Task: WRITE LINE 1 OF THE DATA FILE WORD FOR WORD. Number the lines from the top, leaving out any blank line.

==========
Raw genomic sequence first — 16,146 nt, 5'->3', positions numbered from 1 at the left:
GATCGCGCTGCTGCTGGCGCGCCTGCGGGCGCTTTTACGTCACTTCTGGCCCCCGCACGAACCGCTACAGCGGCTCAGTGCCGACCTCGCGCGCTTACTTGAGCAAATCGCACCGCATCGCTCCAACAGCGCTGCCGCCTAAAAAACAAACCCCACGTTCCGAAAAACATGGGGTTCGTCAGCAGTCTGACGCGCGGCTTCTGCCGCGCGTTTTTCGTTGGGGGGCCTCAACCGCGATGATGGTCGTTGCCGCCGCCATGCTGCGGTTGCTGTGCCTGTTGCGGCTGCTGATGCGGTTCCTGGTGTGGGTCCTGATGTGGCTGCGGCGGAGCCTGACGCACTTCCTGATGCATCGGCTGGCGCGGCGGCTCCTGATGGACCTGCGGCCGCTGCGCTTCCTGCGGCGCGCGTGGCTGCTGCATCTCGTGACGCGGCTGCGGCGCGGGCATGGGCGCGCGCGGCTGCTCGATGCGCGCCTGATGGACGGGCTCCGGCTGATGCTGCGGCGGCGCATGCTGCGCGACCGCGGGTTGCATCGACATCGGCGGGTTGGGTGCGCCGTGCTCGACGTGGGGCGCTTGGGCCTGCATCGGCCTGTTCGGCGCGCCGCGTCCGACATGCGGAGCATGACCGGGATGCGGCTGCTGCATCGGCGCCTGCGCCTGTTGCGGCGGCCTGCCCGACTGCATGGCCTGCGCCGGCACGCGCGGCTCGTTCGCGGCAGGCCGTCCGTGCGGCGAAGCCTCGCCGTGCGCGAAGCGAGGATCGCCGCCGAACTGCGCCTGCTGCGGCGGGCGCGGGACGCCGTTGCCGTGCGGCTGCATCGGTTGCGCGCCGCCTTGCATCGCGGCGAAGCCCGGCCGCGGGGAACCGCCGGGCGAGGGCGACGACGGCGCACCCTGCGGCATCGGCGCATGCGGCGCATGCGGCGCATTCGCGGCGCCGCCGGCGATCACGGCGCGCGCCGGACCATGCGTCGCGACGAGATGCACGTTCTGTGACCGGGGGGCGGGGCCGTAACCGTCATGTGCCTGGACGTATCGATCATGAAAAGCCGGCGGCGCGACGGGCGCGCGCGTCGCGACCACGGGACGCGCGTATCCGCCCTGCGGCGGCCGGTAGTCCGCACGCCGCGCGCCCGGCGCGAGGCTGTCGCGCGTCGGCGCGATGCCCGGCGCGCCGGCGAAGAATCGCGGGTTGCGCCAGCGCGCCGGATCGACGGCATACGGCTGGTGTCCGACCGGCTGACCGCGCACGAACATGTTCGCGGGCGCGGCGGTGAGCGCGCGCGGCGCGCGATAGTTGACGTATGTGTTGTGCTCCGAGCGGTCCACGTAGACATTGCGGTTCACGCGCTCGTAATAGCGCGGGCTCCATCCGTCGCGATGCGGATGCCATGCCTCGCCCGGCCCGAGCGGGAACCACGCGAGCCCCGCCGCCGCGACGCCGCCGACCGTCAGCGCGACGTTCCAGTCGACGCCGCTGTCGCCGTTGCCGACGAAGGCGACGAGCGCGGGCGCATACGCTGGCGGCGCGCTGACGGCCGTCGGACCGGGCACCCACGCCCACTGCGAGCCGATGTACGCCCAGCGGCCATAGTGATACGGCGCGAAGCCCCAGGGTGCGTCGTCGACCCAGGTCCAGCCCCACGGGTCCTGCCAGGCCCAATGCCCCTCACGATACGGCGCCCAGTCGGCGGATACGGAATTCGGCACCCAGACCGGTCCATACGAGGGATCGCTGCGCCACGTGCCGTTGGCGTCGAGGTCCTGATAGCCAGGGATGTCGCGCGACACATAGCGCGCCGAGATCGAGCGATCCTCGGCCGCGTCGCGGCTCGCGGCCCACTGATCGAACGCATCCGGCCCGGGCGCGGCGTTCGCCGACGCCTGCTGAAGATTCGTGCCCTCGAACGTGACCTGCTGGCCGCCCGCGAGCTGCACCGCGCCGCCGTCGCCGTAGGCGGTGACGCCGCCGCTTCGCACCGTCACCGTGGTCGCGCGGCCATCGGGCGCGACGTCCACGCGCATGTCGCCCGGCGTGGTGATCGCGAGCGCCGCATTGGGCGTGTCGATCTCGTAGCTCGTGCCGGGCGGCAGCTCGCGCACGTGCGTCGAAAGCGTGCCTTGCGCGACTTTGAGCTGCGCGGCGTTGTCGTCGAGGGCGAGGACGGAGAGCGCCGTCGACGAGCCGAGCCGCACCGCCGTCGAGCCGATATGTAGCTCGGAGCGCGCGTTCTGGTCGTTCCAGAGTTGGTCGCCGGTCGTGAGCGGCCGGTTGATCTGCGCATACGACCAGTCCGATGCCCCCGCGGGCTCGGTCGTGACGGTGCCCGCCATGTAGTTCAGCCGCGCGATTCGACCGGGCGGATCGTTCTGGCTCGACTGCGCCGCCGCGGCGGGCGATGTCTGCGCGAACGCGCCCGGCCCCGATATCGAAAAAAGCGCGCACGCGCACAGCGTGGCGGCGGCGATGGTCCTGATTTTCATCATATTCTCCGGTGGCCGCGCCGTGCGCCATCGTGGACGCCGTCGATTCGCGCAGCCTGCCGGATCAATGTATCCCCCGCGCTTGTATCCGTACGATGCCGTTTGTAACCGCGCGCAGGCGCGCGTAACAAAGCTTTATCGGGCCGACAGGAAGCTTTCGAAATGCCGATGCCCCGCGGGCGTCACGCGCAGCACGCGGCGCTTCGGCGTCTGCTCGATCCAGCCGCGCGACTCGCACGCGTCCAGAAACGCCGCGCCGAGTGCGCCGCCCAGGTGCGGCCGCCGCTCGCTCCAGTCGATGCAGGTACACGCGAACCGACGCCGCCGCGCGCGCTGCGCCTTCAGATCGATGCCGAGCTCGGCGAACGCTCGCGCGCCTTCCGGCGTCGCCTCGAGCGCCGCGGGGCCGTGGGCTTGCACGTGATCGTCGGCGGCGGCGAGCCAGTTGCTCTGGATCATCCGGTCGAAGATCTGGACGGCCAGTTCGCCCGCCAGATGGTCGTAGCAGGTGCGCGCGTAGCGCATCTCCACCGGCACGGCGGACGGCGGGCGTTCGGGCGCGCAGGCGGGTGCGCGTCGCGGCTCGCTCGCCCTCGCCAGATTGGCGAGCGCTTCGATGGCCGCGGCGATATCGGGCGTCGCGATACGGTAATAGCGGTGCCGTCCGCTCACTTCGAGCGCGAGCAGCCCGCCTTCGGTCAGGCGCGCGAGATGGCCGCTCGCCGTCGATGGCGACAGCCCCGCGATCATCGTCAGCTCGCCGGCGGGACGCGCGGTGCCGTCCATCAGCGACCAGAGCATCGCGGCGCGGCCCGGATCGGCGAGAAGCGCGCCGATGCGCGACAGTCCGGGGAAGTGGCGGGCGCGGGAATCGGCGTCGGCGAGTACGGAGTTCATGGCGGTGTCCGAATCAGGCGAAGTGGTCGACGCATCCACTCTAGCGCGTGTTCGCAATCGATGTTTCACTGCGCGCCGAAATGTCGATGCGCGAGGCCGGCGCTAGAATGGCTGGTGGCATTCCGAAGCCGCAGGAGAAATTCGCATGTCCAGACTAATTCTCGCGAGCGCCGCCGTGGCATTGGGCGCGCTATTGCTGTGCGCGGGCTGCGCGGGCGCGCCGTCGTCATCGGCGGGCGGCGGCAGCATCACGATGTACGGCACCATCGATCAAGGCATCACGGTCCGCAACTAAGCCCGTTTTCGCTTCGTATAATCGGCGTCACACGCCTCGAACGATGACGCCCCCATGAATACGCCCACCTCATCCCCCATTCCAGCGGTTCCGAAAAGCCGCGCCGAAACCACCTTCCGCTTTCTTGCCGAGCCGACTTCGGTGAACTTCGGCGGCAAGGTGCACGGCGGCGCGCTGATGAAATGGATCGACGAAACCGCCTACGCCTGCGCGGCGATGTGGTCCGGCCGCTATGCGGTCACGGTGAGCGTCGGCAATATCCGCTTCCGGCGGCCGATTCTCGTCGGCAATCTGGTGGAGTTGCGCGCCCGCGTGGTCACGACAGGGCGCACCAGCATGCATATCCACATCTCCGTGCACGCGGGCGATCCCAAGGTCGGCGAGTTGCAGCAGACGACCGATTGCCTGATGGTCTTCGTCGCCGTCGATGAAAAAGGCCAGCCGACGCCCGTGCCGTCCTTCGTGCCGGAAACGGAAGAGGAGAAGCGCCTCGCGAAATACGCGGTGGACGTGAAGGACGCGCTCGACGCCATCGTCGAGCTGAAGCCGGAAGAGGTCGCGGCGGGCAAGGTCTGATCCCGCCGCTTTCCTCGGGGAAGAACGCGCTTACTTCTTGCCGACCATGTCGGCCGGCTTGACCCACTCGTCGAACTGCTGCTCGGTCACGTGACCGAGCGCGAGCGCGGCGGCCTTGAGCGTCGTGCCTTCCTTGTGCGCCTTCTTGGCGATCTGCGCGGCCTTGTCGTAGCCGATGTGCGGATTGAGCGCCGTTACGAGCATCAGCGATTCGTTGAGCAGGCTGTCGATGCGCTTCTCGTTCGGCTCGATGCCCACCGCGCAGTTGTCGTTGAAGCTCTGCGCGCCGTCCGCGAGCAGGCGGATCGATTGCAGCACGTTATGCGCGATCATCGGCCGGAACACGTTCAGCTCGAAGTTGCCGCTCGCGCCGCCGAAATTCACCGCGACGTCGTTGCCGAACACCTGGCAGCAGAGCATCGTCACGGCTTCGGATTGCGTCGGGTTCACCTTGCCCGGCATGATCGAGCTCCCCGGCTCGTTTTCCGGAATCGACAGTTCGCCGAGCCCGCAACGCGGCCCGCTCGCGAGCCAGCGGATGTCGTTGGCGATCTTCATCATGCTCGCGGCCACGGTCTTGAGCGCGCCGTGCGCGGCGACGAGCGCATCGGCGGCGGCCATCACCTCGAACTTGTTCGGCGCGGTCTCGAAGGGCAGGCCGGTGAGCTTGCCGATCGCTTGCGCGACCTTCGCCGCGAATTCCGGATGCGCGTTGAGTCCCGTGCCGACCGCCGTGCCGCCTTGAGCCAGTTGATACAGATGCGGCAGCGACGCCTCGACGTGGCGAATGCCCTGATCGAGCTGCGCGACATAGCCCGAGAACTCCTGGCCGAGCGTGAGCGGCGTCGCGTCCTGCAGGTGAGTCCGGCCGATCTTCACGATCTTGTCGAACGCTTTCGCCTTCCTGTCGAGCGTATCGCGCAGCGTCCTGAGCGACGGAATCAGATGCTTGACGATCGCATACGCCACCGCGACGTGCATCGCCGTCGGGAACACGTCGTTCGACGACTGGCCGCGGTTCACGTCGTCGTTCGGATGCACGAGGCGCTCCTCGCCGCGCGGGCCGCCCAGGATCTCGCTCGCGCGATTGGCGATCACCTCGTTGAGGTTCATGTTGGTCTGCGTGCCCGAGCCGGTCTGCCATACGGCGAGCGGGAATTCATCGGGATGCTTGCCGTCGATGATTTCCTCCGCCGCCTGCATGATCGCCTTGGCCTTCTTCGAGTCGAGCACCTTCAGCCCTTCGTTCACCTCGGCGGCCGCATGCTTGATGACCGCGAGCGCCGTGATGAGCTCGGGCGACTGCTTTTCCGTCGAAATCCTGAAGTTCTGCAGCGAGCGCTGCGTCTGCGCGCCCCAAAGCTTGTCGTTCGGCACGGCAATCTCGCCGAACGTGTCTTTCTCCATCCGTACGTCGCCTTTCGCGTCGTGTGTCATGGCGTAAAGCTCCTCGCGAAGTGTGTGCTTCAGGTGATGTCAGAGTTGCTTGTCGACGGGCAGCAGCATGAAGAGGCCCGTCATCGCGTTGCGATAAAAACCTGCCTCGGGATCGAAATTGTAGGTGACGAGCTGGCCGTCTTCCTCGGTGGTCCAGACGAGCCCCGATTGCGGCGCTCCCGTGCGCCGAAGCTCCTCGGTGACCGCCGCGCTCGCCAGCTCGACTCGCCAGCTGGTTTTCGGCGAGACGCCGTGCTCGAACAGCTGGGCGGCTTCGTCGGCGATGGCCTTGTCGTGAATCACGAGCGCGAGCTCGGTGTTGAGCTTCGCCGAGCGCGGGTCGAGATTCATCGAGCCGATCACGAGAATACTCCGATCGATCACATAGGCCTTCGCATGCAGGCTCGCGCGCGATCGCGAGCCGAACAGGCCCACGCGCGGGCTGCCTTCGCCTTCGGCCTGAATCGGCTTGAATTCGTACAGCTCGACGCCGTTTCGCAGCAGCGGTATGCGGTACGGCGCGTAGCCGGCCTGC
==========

Raw genomic sequence first — 16,146 nt, 5'->3', positions numbered from 1 at the left: